However, human life is not merely the means to acquire knowledge from the teachings and explanations of others, but it also offers the facility to realize it within oneself by practice. It is a matter of uplifting one’s consciousness so that one can perceive the higher dimensions that exist all around us. This is more than merely accepting something on faith alone, but it is a matter of attaining direct perception of what the Vedic literature discusses.

So, from the second chapter of the Bhagavad-gita, we begin to learn our real identity as the soul within these bodies. The Bhagavad-gita explains the size and nature of the soul, and how it is completely transcendental or beyond the body itself. It is beyond time and beyond the effects of the three dimensional world. It is beyond the limitations of the body and mind.

This teaches us many things. It shows that regardless of our physical limitations, we can rise above them because, spiritually, we are already above them. We simply have to realize that. What does it mean to realize it? It means to directly perceive that truth, to see it as plain as day. And then live according to that realization. This teaches us that regardless of our situation, socially or physically or economically, we can rise to higher levels of existence, both in this world and in the next.

This teaches us that no matter what kind of pressures we may feel from our classmates at school, or what good or bad biases that may come from our fellow workers, or what kind of labels they put on us, or how much they may purposefully demean or criticize us, or even how great we think we are, we can be grounded, fixed in understanding who and what we really are as a spiritual being inside the limited material body. That is how we should see ourselves. And then we can be confident that regardless of what others may say, we know who we are and can go through life fixed in perceiving our real identity and our purpose in this life and what really is our higher potential. As an old saying points out, it is better to see yourself truly than to care how others see you.

When you are spiritually grounded, it is no longer necessary to always try to convince others of your self-worth, or of your social status, or of trying to make it into the right clique or group of people. We become convinced of who we are. We work in our own way to provide a contribution to society, to make something of ourselves that has meaning, beyond the typical superficialities and meaningless and worldly gossip that occupy the minds of most youth and adults today. We know that as long as we keep working in our own way, both intellectually and spiritually, attaining the skills that will enable us to do something significant, that our time will come when we can make a mark on this world in our own sphere of influence, which may continue to expand from there.

So we may be popular in school or not, or recognized in our career or not, but by our spiritual knowledge, as provided in the Bhagavad-gita, and by the confidence it gives us, we work to always become better, more uplifted, more refined, and more realized than we are, always making ourselves into a better person. Then we can help ourselves and others in more effective ways. This is just some of what the second chapter of the Bhagavad-gita can provide if we look into it carefully and understand who we really are and what is our greater potential.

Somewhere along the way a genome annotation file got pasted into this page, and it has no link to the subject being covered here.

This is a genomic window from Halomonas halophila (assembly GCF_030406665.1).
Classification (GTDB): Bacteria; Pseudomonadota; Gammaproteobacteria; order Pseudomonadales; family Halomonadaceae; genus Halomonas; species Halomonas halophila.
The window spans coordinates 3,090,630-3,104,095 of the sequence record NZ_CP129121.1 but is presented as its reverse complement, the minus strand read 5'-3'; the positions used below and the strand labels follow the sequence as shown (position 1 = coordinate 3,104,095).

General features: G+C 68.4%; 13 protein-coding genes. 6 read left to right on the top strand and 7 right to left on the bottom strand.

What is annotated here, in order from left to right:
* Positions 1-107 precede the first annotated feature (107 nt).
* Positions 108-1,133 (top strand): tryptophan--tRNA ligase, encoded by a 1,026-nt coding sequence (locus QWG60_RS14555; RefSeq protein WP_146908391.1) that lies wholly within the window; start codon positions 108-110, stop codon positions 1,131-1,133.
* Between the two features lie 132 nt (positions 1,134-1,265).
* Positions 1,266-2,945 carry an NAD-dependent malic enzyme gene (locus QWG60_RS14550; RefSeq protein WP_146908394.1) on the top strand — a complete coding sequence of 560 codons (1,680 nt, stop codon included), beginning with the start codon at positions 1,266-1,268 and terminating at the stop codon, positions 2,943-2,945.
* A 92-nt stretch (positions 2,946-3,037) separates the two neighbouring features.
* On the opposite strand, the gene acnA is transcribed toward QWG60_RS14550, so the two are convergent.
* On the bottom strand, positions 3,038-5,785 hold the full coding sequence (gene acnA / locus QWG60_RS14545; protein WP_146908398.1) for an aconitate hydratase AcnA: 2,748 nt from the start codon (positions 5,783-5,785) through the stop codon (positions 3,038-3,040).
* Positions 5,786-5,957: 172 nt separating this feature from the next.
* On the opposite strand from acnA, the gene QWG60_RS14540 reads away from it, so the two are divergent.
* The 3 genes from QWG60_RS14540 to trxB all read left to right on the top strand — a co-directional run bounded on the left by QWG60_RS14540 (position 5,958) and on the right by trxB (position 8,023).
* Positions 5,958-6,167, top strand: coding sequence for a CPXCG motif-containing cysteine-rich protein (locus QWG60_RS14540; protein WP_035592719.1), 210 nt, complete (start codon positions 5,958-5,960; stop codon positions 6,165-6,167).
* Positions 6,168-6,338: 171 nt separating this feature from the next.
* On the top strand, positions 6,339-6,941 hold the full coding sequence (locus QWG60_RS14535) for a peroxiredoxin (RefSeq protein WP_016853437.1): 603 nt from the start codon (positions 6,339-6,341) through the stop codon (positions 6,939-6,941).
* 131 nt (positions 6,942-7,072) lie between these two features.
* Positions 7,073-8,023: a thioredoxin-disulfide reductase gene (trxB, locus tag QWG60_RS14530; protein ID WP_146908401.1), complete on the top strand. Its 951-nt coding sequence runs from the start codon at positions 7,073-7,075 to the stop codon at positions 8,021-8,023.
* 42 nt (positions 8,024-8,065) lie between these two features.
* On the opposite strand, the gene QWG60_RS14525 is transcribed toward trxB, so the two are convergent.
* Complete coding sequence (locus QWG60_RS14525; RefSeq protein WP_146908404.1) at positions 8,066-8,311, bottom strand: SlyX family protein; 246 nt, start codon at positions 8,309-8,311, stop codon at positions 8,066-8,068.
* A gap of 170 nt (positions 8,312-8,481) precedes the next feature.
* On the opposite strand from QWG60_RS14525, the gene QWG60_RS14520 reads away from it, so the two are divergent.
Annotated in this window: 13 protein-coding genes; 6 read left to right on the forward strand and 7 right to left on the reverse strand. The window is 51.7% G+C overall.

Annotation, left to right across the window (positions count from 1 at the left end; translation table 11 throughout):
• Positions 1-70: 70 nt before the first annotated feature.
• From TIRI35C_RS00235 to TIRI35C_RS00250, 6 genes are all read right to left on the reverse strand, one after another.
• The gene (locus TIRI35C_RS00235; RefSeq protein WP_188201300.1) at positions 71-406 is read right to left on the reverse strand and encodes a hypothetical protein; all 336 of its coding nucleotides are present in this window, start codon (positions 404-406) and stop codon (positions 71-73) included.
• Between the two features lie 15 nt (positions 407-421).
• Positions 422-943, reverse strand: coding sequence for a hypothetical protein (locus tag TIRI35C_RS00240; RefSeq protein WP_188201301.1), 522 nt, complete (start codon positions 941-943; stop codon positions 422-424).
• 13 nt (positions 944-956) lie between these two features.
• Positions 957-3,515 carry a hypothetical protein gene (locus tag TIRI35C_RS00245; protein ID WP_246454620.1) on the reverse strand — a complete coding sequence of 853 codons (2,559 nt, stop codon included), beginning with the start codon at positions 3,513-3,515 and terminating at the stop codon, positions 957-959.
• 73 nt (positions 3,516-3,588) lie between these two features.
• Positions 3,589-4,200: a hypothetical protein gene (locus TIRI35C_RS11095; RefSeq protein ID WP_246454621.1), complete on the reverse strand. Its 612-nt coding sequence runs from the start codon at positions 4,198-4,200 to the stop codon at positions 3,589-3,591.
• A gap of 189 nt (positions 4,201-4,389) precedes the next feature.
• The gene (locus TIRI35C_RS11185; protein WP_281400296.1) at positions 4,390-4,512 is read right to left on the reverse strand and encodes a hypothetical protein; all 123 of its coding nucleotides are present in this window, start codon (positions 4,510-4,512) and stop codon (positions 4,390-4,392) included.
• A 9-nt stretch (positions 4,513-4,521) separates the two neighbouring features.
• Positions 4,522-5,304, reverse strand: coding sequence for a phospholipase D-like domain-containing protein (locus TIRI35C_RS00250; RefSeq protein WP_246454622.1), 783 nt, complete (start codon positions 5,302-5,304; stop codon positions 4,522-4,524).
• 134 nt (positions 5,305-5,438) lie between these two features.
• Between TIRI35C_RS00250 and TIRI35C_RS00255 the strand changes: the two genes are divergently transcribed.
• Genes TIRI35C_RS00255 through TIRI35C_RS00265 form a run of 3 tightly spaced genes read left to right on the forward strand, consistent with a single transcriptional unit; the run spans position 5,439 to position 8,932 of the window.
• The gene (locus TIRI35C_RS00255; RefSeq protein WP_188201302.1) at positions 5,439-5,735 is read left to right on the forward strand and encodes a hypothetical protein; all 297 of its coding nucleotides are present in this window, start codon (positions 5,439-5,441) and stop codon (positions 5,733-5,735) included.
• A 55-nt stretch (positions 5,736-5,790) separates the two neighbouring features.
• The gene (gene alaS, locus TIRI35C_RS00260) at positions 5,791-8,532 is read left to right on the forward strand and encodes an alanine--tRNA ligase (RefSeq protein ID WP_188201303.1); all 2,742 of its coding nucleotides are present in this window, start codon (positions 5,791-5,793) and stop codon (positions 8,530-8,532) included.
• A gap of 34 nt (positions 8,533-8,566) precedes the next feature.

As we proceed through the Bhagavad-gita, in Chapter Three, Lord Krishna discusses Karma-yoga, the knowledge of how every action creates an opposite and equal reaction. Fifty years ago in this country of the USA, hardly anyone spoke of karma, unless they were students of yoga or Eastern philosophy. Now everyone talks of karma, it is a part of the vocabulary, whether they really understand it or not. But the point is, where do you think that came from? How do you think they started to know about karma, or yoga for that matter, except for the fact that the teachings of the East and yoga, which are centered around the Bhagavad-gita, continued to spread throughout the West.

Similarly, considering all the knowledge that the Bhagavad-gita has within it, do you think that you will learn such things in the colleges or university courses? Hardly. You have to go beyond that. You have to take separate or alternative studies, like in studying the Bhagavad-gita or other Vedic texts, or listening to those who know about it. Then you can also begin to learn the basic laws of the universe as outlined in the Bhagavad-gita, as in the laws of karma. Otherwise, how will you begin to understand that your present circumstances and tendencies may be carry-overs from a previous existence? Or even from many previous existences that we have experienced. You only begin to understand these things by studying the Bhagavad-gita, the teachings of which are also expanded in the Upanishads, and then even more elaborated in the Puranas and other Vedic texts and commentaries.

In Chapter Four, called Transcendental Knowledge, it is explained to Arjuna how this knowledge was given down through the parampara, or disciplic succession. Lord Krishna explains the purpose and the transcendental nature of His appearance in this world. Also how to perform one’s actions so they are spiritual activities, which can then enable a person to reach the spiritual abode.

In Chapter Five, Karma-yoga, Action in Krishna Consciousness, it is explained how to perform one’s actions in the right consciousness of bhakti-yoga, and the way to focus on the natural, self-sufficient happiness within.